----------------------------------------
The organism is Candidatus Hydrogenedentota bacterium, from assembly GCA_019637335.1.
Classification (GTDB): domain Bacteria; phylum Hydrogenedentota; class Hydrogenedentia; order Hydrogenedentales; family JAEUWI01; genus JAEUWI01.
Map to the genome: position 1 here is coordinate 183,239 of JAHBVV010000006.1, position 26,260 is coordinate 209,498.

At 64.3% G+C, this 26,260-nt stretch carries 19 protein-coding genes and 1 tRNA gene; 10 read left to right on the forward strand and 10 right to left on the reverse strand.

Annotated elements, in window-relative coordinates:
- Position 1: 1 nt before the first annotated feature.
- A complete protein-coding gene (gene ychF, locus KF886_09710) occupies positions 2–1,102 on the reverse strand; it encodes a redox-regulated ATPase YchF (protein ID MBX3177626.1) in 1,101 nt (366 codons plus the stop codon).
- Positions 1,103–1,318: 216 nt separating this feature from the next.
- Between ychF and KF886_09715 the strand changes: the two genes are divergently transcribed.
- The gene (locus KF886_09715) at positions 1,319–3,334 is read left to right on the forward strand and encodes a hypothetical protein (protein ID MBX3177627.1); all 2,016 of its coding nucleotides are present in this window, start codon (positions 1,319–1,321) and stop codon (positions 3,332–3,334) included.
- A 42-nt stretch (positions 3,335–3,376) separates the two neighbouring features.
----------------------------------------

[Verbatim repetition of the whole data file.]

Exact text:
The organism is Candidatus Hydrogenedentota bacterium, from assembly GCA_019637335.1.
Classification (GTDB): domain Bacteria; phylum Hydrogenedentota; class Hydrogenedentia; order Hydrogenedentales; family JAEUWI01; genus JAEUWI01.
Map to the genome: position 1 here is coordinate 183,239 of JAHBVV010000006.1, position 26,260 is coordinate 209,498.

At 64.3% G+C, this 26,260-nt stretch carries 19 protein-coding genes and 1 tRNA gene; 10 read left to right on the forward strand and 10 right to left on the reverse strand.

Annotated elements, in window-relative coordinates:
- Position 1: 1 nt before the first annotated feature.
- A complete protein-coding gene (gene ychF, locus KF886_09710) occupies positions 2–1,102 on the reverse strand; it encodes a redox-regulated ATPase YchF (protein ID MBX3177626.1) in 1,101 nt (366 codons plus the stop codon).
- Positions 1,103–1,318: 216 nt separating this feature from the next.
- Between ychF and KF886_09715 the strand changes: the two genes are divergently transcribed.
- The gene (locus KF886_09715) at positions 1,319–3,334 is read left to right on the forward strand and encodes a hypothetical protein (protein ID MBX3177627.1); all 2,016 of its coding nucleotides are present in this window, start codon (positions 1,319–1,321) and stop codon (positions 3,332–3,334) included.
- A 42-nt stretch (positions 3,335–3,376) separates the two neighbouring features.